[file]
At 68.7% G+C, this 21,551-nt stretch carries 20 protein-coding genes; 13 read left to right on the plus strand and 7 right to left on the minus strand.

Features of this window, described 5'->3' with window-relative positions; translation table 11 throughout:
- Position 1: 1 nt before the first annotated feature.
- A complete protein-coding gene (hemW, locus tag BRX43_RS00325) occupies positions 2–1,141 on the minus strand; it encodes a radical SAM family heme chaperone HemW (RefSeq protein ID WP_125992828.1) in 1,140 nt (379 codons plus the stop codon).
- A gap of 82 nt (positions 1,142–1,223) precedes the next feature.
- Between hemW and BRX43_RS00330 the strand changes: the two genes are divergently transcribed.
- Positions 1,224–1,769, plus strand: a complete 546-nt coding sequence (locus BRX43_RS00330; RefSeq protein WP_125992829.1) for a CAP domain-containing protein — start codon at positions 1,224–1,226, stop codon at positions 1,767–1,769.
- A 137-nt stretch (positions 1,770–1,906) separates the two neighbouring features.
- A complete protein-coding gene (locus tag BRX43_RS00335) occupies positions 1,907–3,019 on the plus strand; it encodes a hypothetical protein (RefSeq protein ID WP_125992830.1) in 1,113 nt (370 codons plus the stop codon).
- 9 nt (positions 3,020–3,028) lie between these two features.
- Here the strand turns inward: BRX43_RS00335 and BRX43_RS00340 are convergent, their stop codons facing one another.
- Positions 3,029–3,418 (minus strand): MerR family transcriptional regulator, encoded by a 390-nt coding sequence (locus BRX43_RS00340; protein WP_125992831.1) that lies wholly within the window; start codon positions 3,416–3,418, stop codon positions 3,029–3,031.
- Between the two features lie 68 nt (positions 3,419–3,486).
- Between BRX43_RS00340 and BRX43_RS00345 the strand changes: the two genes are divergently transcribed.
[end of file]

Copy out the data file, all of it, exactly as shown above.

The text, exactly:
At 68.7% G+C, this 21,551-nt stretch carries 20 protein-coding genes; 13 read left to right on the plus strand and 7 right to left on the minus strand.

Features of this window, described 5'->3' with window-relative positions; translation table 11 throughout:
- Position 1: 1 nt before the first annotated feature.
- A complete protein-coding gene (hemW, locus tag BRX43_RS00325) occupies positions 2–1,141 on the minus strand; it encodes a radical SAM family heme chaperone HemW (RefSeq protein ID WP_125992828.1) in 1,140 nt (379 codons plus the stop codon).
- A gap of 82 nt (positions 1,142–1,223) precedes the next feature.
- Between hemW and BRX43_RS00330 the strand changes: the two genes are divergently transcribed.
- Positions 1,224–1,769, plus strand: a complete 546-nt coding sequence (locus BRX43_RS00330; RefSeq protein WP_125992829.1) for a CAP domain-containing protein — start codon at positions 1,224–1,226, stop codon at positions 1,767–1,769.
- A 137-nt stretch (positions 1,770–1,906) separates the two neighbouring features.
- A complete protein-coding gene (locus tag BRX43_RS00335) occupies positions 1,907–3,019 on the plus strand; it encodes a hypothetical protein (RefSeq protein ID WP_125992830.1) in 1,113 nt (370 codons plus the stop codon).
- 9 nt (positions 3,020–3,028) lie between these two features.
- Here the strand turns inward: BRX43_RS00335 and BRX43_RS00340 are convergent, their stop codons facing one another.
- Positions 3,029–3,418 (minus strand): MerR family transcriptional regulator, encoded by a 390-nt coding sequence (locus BRX43_RS00340; protein WP_125992831.1) that lies wholly within the window; start codon positions 3,416–3,418, stop codon positions 3,029–3,031.
- Between the two features lie 68 nt (positions 3,419–3,486).
- Between BRX43_RS00340 and BRX43_RS00345 the strand changes: the two genes are divergently transcribed.